It’s impossible not to have regrets in parenting. I regret not taking away my son’s pacifier when he was much younger. (Now he’s two and loves his binky more than anything — possibly even me — on the planet.) I regret the hours spent worrying that my son wasn’t walking, or talking, or crawling. I even regret my choice of car seat. (The straps always tangle.)
Those are all little regrets. Tiny blips in the blur of everyday parenting. They don’t overwhelm me or cause me to stop in my tracks on a particular day when I think about them.
But the decision to have another child, to provide my son with a sibling, feels impossibly huge to me. I don’t want to have huge regrets about this one.
I do not believe in a “one size fits all” approach to figuring out how big your family should be. I also know that the long-held cultural stereotypes about only children — as lonely, selfish, and neurotic – are not true. I don’t think that my son will be lonely or weird or an outcast if he’s an only child. The deciding factor in whether he’s a productive and happy member of society, able to form meaningful connections and realize his dreams, will not be the presence — or absence — of siblings. As a teacher, I got to know (and adore) lots of delightful, smart, and well-adjusted kids who were only children.
After two years of sleepless nights, colic, and the chaos of infancy and early toddlerhood, I am starting to feel like myself again. A new “mother self,” but still myself. As an introvert, I finally get the time and space that I need to carve out professional and personal pursuits. I love seeing my son turn into a little person and spending my days with him. I don’t feel like our family is incomplete without more children. I feel whole and satisfied with one child and don’t really want more, at least not at this time. But I’ll be 39 this summer and my time for having a decision to make at all may slip away.
I also can’t help but feel that I’ve had personal experience that might trump my present gut feeling to stop at one kid. My dad was 53 when he passed away from cancer. I was turning 30. My brother, sister, and I all lived in the Northeast, but my parents were in Florida, after two happy years of a sort of early retirement.
When I first learned that my dad was sick, five months before he died, it was my sister who told me. We cried together on the phone and knew that our world had changed forever.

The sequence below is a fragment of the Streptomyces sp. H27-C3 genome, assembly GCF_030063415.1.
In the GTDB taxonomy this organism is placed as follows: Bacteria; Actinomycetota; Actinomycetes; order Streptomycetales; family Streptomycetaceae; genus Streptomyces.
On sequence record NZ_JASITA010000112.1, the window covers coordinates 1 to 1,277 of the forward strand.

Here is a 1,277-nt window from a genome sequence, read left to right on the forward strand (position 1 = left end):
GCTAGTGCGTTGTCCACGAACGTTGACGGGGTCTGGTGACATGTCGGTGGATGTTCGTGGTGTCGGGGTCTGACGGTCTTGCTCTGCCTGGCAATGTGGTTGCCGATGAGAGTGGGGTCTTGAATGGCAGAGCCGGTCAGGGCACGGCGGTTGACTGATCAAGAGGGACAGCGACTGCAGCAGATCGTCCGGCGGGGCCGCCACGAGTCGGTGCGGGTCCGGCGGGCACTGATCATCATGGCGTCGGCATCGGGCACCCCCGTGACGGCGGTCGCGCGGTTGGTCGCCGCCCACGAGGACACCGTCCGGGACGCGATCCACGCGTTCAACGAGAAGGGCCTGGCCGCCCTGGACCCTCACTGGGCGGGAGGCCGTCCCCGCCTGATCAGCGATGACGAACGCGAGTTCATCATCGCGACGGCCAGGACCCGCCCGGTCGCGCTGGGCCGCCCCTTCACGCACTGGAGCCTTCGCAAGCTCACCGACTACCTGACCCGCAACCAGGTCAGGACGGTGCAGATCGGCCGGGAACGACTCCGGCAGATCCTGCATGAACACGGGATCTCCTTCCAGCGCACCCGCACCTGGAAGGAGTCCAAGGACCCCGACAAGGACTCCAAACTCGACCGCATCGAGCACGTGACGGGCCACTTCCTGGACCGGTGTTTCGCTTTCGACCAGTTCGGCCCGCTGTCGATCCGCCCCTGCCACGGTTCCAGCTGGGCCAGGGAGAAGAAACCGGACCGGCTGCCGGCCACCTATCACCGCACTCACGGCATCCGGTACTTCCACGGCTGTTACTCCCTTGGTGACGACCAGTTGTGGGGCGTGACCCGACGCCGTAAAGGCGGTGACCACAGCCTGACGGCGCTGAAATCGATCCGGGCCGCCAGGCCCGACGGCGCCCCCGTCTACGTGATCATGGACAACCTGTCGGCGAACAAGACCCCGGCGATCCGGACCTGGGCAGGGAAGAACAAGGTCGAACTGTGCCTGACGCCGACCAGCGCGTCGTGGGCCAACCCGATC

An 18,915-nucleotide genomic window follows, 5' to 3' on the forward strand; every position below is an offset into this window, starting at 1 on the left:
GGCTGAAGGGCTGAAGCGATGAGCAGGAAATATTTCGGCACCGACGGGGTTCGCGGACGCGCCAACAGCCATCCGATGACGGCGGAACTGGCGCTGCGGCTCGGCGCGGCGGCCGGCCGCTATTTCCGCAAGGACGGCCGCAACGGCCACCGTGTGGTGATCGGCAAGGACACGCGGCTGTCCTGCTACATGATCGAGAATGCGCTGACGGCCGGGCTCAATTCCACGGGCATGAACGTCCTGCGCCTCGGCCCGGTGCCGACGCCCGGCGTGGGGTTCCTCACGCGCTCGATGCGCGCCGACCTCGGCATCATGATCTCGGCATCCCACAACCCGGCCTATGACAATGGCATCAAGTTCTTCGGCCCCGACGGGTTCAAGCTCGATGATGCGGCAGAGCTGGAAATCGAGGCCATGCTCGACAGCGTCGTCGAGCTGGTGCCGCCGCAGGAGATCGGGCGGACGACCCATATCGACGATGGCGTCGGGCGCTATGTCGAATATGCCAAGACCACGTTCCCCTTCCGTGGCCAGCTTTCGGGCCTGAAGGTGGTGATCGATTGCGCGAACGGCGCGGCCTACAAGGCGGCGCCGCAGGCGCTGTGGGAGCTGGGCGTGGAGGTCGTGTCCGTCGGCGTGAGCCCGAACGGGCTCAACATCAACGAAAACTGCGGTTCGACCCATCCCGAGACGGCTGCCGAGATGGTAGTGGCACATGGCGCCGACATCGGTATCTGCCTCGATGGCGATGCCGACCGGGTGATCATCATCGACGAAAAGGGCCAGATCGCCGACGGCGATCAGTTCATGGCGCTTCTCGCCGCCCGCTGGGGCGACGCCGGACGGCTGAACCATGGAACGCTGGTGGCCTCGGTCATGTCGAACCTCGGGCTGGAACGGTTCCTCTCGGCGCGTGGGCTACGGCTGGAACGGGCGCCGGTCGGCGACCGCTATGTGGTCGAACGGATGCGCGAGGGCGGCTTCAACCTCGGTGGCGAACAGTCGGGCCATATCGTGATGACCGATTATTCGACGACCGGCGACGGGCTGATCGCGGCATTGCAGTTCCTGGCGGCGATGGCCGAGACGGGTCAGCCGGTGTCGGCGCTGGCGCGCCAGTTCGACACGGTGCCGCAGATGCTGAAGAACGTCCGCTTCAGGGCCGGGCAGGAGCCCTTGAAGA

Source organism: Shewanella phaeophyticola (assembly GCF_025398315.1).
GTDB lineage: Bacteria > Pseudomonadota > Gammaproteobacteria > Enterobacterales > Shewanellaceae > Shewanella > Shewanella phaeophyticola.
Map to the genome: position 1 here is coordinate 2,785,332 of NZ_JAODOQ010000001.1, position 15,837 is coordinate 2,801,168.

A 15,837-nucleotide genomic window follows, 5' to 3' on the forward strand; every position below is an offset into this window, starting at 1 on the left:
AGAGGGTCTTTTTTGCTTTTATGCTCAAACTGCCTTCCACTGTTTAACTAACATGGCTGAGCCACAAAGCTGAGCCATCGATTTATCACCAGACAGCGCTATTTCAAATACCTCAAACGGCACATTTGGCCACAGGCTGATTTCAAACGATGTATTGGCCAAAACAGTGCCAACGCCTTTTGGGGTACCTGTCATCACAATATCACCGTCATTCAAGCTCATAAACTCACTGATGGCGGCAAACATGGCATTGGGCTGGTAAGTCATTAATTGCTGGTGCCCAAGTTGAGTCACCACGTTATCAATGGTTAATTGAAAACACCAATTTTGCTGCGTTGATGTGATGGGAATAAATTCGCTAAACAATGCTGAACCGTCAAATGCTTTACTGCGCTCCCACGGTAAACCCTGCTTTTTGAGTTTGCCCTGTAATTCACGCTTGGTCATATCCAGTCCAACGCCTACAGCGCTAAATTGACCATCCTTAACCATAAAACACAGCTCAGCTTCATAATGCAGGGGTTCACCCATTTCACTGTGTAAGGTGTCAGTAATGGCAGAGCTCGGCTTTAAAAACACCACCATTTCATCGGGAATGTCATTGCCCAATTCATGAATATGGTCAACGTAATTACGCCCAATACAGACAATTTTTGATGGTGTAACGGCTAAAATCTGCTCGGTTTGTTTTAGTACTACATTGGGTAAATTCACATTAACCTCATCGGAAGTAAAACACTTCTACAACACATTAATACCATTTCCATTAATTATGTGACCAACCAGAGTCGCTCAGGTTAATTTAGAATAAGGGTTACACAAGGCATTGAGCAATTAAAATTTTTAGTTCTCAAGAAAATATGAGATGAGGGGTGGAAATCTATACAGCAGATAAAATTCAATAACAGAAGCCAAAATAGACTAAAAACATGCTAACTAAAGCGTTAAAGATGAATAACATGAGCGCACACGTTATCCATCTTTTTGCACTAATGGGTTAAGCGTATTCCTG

When I waited a few weeks before going to Florida to finish up the school year when he first got sick, I knew my brother was already there, mowing lawns and sitting with my dad on the porch.
When the doctors told us that there was no time left, all three of us flew back down to Florida, holding a sad and confused vigil for weeks. And on the afternoon that my dad died — a day whose sounds, sights and smells (the chocolate chip cookies that were inexplicably baked, the warm Florida October sun on the deck, the kind eyes of the hospice nurse) are seared into my memory, it is the touch of my brother’s hands on my head and shoulders, trying to comfort me as I cried, that I remember most vividly.
When a few days later at my father’s funeral, I simply couldn’t stand up in front of all those people and say anything — there were no words, for me, a writer — I felt at peace because I knew that my brother and sister would say all the words that needed to be said.
When my brother and I flew back up north, returning to our lives, we knew that my little sister had moved into my parents’ house when he got sick and would stay behind with our mother for as many weeks and months that it would take for her to find her way.
In short, I can’t imagine my life — everything that has happened between when my brother was born when I was three until these current years of negotiating early parenthood — without my siblings.
So, for me, even though I’ve been trained in research methodology for my doctorate and believe in the power of data-driven decision-making, this choice is ultimately one of the heart. For me, it feels almost as profound as life and death, love and loss. I’m afraid of regrets, either way. I feel comforted by the research evidence that only children are just as happy and healthy as anybody else, but it is only part of the story.
I also know that my present feelings as a mom, wife, and individual — my story — are just part of the equation; the life cycle of a family is long, holding many unforeseen challenges and triumphs. I don’t want to deny my son the chance to experience those heartaches and joys without the company of siblings.
My rational mind can pore over the research, data, facts about kids’ development, and I can listen to other families’ experiences, but none of these facts and figures can make this decision. My heart is confused and I’m waiting for its answer.